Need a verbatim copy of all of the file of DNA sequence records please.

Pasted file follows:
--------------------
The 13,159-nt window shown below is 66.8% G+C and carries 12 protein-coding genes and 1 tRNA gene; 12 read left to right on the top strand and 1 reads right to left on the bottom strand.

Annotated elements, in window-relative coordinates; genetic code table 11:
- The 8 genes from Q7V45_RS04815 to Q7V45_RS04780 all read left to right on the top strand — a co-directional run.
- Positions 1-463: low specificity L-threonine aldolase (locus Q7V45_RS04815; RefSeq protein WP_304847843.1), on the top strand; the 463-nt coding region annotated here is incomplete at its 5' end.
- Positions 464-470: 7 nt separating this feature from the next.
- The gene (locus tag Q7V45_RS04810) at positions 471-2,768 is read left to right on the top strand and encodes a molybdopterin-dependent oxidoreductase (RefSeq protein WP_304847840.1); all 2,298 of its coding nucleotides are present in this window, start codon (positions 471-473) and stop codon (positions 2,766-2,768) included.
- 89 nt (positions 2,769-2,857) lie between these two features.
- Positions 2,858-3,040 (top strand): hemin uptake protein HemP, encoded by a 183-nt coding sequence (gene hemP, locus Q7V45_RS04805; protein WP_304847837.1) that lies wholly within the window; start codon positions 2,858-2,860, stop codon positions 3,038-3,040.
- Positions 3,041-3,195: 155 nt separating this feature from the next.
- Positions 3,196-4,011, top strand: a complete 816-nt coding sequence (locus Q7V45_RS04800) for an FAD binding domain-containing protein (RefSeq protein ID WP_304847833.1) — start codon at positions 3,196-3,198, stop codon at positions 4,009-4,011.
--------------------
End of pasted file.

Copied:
The 13,159-nt window shown below is 66.8% G+C and carries 12 protein-coding genes and 1 tRNA gene; 12 read left to right on the top strand and 1 reads right to left on the bottom strand.

Annotated elements, in window-relative coordinates; genetic code table 11:
- The 8 genes from Q7V45_RS04815 to Q7V45_RS04780 all read left to right on the top strand — a co-directional run.
- Positions 1-463: low specificity L-threonine aldolase (locus Q7V45_RS04815; RefSeq protein WP_304847843.1), on the top strand; the 463-nt coding region annotated here is incomplete at its 5' end.
- Positions 464-470: 7 nt separating this feature from the next.
- The gene (locus tag Q7V45_RS04810) at positions 471-2,768 is read left to right on the top strand and encodes a molybdopterin-dependent oxidoreductase (RefSeq protein WP_304847840.1); all 2,298 of its coding nucleotides are present in this window, start codon (positions 471-473) and stop codon (positions 2,766-2,768) included.
- 89 nt (positions 2,769-2,857) lie between these two features.
- Positions 2,858-3,040 (top strand): hemin uptake protein HemP, encoded by a 183-nt coding sequence (gene hemP, locus Q7V45_RS04805; protein WP_304847837.1) that lies wholly within the window; start codon positions 2,858-2,860, stop codon positions 3,038-3,040.
- Positions 3,041-3,195: 155 nt separating this feature from the next.
- Positions 3,196-4,011, top strand: a complete 816-nt coding sequence (locus Q7V45_RS04800) for an FAD binding domain-containing protein (RefSeq protein ID WP_304847833.1) — start codon at positions 3,196-3,198, stop codon at positions 4,009-4,011.